Semester 5, Up Close and Personal

Exercise 2 was back in the studio. The basic brief was to shoot a portrait at close range, such that there is little to no background showing. As usual we were encouraged to bring in a reference image to use as a starting point. I went for one from Robert Mapplethorpe who was a master of the monochrome portrait.

Brit Hammer 1988

I was hoping to emulate the lighting, which gives a real glow to the face, although in retrospect I think that makeup may also have played a big part. After playing with a couple of strobes I ended up using just a single light set up with the largest soft box I could find. This was placed front on, at eye level and angled down at about 30 degrees. There was a full length reflector on the right hand side and a horizontal reflector at waist height below the soft box. This meant I had to shoot around the softbox which limited the angles available to me.

After a little mucking around I got the lighting to where I wanted it. The light is soft and even which is generally quite flattering as it is less inclined to highlight any skin flaws.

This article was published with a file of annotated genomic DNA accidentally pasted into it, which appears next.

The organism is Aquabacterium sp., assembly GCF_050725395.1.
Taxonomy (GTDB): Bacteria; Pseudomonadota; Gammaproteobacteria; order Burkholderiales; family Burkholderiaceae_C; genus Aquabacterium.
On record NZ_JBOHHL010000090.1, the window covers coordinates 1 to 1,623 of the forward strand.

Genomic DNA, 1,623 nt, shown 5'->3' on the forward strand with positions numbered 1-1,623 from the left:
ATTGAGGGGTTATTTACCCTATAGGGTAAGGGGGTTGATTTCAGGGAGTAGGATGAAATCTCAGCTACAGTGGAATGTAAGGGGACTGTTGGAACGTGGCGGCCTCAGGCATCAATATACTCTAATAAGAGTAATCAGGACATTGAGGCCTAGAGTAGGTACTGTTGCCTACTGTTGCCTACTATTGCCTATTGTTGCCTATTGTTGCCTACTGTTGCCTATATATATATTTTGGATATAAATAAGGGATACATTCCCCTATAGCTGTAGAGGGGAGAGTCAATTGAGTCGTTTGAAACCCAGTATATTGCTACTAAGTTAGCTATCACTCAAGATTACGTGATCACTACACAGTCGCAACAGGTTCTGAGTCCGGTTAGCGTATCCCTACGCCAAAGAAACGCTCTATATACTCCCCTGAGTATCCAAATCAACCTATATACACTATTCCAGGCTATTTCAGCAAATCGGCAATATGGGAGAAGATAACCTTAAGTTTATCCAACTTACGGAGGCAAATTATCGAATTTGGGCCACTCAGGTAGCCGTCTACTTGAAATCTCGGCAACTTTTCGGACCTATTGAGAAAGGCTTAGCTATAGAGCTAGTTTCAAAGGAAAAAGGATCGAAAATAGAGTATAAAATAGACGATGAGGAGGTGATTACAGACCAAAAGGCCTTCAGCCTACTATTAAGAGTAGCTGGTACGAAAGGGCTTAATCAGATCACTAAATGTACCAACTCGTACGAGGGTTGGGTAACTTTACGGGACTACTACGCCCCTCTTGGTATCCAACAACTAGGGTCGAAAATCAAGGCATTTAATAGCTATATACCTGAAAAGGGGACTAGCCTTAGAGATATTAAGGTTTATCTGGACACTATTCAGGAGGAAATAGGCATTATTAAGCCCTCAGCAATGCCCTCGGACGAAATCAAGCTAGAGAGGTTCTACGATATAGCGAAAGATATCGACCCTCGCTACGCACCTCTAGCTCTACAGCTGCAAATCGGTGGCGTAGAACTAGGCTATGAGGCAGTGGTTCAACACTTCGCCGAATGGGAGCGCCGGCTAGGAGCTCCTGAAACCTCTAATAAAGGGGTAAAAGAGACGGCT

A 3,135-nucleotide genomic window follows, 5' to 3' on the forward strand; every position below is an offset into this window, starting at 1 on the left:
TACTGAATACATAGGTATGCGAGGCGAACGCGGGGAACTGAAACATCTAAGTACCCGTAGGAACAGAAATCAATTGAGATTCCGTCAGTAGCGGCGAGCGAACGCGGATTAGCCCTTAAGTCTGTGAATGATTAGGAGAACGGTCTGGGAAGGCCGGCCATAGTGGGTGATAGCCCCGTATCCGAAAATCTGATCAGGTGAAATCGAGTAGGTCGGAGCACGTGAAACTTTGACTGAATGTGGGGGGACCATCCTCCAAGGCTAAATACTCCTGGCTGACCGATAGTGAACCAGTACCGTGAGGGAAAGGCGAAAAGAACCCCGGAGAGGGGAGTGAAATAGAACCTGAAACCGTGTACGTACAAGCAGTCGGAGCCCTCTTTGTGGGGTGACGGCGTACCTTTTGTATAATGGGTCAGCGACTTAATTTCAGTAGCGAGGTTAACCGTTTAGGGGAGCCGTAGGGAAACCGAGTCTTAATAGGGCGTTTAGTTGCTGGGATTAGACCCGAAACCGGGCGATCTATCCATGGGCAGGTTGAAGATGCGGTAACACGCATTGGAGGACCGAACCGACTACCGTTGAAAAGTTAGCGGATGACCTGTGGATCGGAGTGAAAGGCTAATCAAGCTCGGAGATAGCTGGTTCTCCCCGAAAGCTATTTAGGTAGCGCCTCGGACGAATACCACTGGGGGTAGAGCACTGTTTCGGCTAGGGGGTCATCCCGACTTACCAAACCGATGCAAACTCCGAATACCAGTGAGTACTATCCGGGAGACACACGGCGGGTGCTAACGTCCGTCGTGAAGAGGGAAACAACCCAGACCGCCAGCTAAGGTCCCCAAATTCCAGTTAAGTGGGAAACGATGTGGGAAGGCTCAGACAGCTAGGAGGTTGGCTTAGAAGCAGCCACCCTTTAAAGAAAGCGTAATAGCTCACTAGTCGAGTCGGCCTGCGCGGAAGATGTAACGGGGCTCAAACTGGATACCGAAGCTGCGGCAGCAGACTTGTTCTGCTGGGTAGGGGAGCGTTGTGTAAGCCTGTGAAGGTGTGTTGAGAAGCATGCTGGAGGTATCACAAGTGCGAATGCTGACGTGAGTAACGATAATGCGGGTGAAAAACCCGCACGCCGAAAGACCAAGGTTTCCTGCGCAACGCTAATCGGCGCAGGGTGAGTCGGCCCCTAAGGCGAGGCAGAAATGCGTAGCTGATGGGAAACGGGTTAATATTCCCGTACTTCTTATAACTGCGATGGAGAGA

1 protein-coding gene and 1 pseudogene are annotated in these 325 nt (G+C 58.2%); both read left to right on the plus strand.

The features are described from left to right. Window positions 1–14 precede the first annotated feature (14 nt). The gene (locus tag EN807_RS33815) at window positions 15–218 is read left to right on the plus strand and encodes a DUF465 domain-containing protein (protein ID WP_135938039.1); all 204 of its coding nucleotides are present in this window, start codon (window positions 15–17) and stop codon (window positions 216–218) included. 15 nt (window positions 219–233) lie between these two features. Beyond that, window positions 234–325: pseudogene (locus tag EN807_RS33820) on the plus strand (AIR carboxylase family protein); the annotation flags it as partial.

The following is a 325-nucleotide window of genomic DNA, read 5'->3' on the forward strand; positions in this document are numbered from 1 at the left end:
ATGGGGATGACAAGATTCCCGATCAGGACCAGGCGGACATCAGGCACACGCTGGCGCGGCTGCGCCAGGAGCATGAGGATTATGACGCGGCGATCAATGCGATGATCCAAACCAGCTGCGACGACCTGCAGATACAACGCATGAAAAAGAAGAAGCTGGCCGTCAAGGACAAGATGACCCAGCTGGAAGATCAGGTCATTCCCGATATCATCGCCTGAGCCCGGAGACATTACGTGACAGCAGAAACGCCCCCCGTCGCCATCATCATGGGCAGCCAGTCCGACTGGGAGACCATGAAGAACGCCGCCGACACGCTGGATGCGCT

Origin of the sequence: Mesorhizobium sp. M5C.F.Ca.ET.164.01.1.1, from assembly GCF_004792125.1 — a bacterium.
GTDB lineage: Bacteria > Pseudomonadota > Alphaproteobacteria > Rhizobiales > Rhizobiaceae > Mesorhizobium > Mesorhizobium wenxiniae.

It seems to work well for guys too, even with a bit of stubble.

School holidays meant we had an extra model (it is usually just us students) who was close to perfect for what I wanted to achieve. She was enjoying herself which helped a lot – there is nothing worse than an unhappy or uncomfortable model. I prefer the first photo because it is more subtle emotionally, but the second photo is probably a better portrait and certainly more likely to win favour with the sitter and her family.

All of these were shot at f9.5 using my 77mm lens (roughly equivalent to a 120mm lens on full frame). I would have thought that this would be too long but in fact I could probably have used a longer lens. The photos were imported into photoshop for a quick touch up of the skin and then converted to B&W. They haven’t been cropped or sharpened. I would probably have spent 15 – 20 minutes on each photo.

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